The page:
The Real Deal About Meal Replacements
Nutrition Feb 16, 2017
The Real Deal About Meal Replacements

Whether you’re looking to save on money or time, meal replacements have become a food trend in recent years, touted as the solution for those who are short on time, trying to lose some weight or looking to save a few bucks on meals.

But not all meal replacements are created equally. You have to choose among them carefully. Today, we look more in-depth on what meal replacements are, their possible benefits and side effects and whether or not they can be a good addition to your regular diet.

What’s The Truth About Meal Replacements?

The meal replacement drink or bar was originally targeted to the serious athlete who needed extra nutrition for workouts. These products have since gone mainstream.

The meal replacement is usually made by adding powdered ingredients to water. The ingredients may be calcium caseinate (milk solids) fortified with some vitamins and minerals. The mixture is shaken to make a thick drinkable liquid or suspended in starches or vegetable gums like alginin, guar gum, locust bean gum, xanthan gum, or pectin.

Some are based on a yogurt formulation that contains high proportions of sugars.

Possible Benefits

Medical professionals believe that a “sit-down” meal is the best approach to healthy weight loss. However, a healthy meal replacement can be an acceptable substitute, as long as it isn’t done all the time.

One of the main benefits of meal replacements is that they are fortified with a wide variety of vitamins and minerals, so they can successfully stand in for a meal once in a while and meet your daily requirements. Meal replacements, like shakes, tend to have fewer calories than full meals. Having a shake instead of one meal a day can reduce daily calorie intake enough to bring about steady weight loss. A study conducted in 2003 showed that one meal replacement a day brought about more weight loss than a low-calorie diet over a 40-week trial.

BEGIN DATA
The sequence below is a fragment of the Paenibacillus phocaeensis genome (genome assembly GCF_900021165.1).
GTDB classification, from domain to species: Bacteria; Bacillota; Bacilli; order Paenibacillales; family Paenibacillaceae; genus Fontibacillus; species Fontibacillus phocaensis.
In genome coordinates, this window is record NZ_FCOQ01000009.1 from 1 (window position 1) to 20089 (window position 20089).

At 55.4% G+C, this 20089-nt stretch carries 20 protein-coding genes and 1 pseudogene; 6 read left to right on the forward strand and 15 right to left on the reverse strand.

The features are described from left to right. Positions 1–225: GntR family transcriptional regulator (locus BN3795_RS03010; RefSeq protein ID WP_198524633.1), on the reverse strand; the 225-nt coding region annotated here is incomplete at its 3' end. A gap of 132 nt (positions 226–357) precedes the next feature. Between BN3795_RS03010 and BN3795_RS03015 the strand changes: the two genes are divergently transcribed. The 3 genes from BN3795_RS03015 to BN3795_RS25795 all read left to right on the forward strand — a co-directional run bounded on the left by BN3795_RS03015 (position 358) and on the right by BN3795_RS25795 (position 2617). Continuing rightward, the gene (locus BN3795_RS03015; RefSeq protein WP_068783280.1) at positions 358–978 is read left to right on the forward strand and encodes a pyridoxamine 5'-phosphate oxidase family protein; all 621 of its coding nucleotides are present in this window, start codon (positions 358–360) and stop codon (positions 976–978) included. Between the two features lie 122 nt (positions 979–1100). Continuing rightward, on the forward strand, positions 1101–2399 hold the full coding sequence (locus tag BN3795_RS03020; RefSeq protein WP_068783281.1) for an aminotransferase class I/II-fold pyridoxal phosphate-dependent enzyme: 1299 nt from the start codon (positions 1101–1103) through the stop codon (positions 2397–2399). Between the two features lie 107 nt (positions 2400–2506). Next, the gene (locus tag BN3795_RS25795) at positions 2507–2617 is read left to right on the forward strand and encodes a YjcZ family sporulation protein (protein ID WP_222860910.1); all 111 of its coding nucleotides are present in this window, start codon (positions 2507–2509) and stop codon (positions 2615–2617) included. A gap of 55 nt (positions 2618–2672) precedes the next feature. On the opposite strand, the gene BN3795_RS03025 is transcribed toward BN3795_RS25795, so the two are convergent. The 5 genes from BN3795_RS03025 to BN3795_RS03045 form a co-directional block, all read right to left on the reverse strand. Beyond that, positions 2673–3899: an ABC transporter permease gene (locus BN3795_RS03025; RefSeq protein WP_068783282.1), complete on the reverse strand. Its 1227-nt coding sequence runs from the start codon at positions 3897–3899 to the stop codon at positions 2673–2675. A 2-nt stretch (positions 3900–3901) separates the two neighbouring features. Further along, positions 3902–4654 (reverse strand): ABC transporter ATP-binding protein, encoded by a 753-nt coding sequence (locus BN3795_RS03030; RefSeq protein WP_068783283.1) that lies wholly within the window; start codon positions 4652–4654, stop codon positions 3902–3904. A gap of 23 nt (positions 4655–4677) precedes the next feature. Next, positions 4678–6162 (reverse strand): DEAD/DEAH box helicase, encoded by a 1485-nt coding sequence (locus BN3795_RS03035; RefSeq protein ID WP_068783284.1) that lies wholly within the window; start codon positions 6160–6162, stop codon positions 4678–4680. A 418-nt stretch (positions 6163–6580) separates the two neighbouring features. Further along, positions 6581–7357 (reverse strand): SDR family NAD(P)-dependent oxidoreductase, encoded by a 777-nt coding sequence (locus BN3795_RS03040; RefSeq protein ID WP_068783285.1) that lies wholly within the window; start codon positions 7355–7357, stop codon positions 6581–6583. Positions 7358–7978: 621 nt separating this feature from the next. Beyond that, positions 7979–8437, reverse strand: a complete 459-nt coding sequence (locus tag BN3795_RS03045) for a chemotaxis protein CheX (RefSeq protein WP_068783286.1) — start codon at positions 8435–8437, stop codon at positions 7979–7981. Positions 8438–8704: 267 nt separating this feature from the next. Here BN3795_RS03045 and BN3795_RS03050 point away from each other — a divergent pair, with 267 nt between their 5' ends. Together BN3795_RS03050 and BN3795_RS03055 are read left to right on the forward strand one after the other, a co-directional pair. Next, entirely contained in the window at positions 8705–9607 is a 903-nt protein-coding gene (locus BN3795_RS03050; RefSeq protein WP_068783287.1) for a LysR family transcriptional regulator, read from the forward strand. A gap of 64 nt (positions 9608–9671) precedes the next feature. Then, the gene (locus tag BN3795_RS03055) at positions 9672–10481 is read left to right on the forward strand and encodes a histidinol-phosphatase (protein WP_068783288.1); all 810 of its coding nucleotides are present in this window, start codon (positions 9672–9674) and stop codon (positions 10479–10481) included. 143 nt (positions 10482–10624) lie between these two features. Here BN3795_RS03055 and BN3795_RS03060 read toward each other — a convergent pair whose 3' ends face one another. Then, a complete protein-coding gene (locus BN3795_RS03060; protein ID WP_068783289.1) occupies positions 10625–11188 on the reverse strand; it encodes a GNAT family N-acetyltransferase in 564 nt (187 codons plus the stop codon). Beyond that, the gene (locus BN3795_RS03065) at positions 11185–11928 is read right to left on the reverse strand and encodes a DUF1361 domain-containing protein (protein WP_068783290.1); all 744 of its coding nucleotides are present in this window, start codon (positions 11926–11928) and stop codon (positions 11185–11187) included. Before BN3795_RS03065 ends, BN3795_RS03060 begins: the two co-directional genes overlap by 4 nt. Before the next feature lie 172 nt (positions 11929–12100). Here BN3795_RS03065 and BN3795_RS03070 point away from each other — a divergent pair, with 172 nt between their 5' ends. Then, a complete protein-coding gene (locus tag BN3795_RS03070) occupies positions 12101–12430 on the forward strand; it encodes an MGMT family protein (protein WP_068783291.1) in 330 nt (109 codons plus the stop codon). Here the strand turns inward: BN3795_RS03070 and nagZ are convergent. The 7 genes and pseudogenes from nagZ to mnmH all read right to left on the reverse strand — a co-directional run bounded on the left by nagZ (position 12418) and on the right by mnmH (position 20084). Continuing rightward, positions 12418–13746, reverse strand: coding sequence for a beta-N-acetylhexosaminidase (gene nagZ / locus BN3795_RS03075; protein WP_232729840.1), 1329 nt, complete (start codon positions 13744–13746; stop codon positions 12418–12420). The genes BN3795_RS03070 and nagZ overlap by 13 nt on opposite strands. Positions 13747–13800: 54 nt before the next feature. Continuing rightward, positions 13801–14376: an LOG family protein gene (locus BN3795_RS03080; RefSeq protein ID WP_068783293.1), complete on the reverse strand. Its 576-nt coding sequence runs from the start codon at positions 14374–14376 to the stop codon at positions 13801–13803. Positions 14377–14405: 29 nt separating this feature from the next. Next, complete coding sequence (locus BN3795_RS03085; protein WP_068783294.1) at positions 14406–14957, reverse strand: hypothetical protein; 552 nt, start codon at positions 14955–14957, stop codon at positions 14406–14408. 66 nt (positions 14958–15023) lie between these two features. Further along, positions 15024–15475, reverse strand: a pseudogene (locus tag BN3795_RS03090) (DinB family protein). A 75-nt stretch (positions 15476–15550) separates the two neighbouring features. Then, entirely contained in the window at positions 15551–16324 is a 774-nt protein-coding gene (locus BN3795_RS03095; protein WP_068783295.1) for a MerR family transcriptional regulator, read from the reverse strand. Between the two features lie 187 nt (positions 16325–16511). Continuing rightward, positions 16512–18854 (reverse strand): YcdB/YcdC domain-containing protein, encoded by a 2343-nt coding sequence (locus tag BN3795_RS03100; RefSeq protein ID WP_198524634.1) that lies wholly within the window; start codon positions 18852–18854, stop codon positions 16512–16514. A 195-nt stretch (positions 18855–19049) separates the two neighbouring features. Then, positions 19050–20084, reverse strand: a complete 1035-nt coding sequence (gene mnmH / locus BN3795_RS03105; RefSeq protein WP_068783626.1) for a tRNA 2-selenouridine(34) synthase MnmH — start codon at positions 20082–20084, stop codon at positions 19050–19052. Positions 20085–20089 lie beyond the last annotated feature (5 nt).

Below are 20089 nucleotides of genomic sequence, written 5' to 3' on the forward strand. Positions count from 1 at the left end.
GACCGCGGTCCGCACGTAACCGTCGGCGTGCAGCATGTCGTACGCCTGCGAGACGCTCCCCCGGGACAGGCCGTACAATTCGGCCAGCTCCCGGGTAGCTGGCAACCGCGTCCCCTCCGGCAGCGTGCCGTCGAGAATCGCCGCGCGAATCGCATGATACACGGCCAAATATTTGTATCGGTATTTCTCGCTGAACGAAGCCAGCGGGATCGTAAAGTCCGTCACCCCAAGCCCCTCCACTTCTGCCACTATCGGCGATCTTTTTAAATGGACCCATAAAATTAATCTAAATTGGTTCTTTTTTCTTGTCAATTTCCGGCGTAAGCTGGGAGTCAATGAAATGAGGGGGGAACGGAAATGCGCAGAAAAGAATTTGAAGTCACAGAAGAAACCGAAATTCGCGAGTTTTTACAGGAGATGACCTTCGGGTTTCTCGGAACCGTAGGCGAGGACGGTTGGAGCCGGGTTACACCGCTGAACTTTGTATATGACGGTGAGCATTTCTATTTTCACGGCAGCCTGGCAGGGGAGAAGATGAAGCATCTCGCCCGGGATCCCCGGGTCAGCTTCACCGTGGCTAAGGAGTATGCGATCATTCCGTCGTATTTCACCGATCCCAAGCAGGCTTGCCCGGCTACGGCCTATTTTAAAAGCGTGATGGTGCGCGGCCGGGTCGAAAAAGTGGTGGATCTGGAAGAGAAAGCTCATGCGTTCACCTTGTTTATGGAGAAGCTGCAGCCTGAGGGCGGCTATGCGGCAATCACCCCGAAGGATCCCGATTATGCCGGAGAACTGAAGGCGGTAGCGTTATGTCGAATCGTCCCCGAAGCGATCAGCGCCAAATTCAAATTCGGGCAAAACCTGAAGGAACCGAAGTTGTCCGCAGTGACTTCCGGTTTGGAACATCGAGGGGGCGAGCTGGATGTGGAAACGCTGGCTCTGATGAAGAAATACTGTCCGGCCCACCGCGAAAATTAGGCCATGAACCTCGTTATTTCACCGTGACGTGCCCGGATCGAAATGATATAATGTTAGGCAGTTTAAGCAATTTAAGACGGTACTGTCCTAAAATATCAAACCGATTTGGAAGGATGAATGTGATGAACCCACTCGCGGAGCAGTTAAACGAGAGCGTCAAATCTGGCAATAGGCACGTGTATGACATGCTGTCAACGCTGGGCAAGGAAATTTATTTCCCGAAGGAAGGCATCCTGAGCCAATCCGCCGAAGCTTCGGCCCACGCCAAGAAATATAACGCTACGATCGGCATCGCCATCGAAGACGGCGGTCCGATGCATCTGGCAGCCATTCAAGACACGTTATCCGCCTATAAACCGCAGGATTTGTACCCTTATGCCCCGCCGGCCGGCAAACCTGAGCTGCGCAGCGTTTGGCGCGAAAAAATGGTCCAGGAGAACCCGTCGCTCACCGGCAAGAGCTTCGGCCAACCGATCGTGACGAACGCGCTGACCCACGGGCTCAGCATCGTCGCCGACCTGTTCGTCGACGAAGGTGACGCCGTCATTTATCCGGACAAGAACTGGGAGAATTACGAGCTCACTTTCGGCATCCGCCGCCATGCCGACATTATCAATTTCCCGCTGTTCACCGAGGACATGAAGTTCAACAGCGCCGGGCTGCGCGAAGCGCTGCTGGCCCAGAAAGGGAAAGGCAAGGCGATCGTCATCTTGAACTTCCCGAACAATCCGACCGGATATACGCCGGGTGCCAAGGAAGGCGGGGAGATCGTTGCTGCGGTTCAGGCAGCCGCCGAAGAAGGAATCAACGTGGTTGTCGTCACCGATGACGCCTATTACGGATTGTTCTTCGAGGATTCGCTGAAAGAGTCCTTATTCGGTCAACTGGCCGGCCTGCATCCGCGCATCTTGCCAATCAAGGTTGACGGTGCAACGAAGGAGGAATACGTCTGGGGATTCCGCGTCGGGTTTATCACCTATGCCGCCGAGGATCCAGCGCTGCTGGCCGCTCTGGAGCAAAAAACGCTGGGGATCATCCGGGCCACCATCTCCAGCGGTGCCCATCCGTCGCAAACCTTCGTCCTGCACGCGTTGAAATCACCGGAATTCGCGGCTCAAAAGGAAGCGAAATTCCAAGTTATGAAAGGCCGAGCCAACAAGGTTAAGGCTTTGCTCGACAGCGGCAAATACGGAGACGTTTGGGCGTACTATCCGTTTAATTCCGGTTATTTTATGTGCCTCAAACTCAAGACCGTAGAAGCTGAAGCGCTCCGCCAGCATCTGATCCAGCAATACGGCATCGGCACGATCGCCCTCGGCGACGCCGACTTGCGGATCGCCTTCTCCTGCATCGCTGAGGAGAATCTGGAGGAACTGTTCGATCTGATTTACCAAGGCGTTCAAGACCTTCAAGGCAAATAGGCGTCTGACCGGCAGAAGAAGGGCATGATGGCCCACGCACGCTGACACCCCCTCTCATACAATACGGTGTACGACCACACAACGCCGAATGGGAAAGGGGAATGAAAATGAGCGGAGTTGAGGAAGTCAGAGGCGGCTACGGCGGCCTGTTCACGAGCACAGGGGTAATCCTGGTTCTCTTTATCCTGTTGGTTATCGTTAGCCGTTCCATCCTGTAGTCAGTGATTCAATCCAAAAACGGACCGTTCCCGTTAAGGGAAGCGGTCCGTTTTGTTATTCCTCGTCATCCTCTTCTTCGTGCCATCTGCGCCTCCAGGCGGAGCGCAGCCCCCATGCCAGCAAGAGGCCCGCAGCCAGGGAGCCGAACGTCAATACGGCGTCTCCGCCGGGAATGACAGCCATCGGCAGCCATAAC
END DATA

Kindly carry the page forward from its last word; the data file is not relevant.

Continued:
Buyer Beware

As with any food trend, there are possible negative side effects to incorporating meal replacements in your diet. One reason being the USDA classifies dietary shakes as dietary supplements. Supplements are not subject to the same labeling and regulatory standards as foods.

Marketing claims do not have to be backed up by sound research, and it may be difficult to get accurate information about the meal replacement. Some have real benefits, but others have so much sugar that they could be dangerous for your health.

For example, one meal replacement on the market has 20 percent of daily fiber and protein requirements but only 190 calories. Another well-known “nutritional” shake supplies 250 calories, but only 1 gram of fiber and 9 grams of protein. It also packs 18 grams of sugar into each bottle. Before purchasing and ingesting any meal replacement, check the labels for allergens, gluten, or milk if you are intolerant.

What To Look For

When you shop for a meal replacement, check the ingredient label, not the promotional front label. Avoid products with ingredients that read like a chemistry lesson. Nutrients should be primarily complex carbohydrates with small amounts of simple sugars and a bit of fat, along with more than a little protein, that could come from plant sources.

Use the following per-serving guidelines to select the meal replacement:

  • 220-230 calories.
  • Less than 5 grams of fat.
  • 3-5 grams of fiber.
  • 10-15 grams of protein.
  • Fortified with one-third of daily vitamin and mineral minimal requirement.

Do your best to limit your use of nutritional substitutes to only one per day. Supplement your shake or bar with vegetables, a can of vegetable juice, or a piece of fresh fruit. Often “portable fruits,” like apples or bananas can replace meal replacements at a fraction of their cost.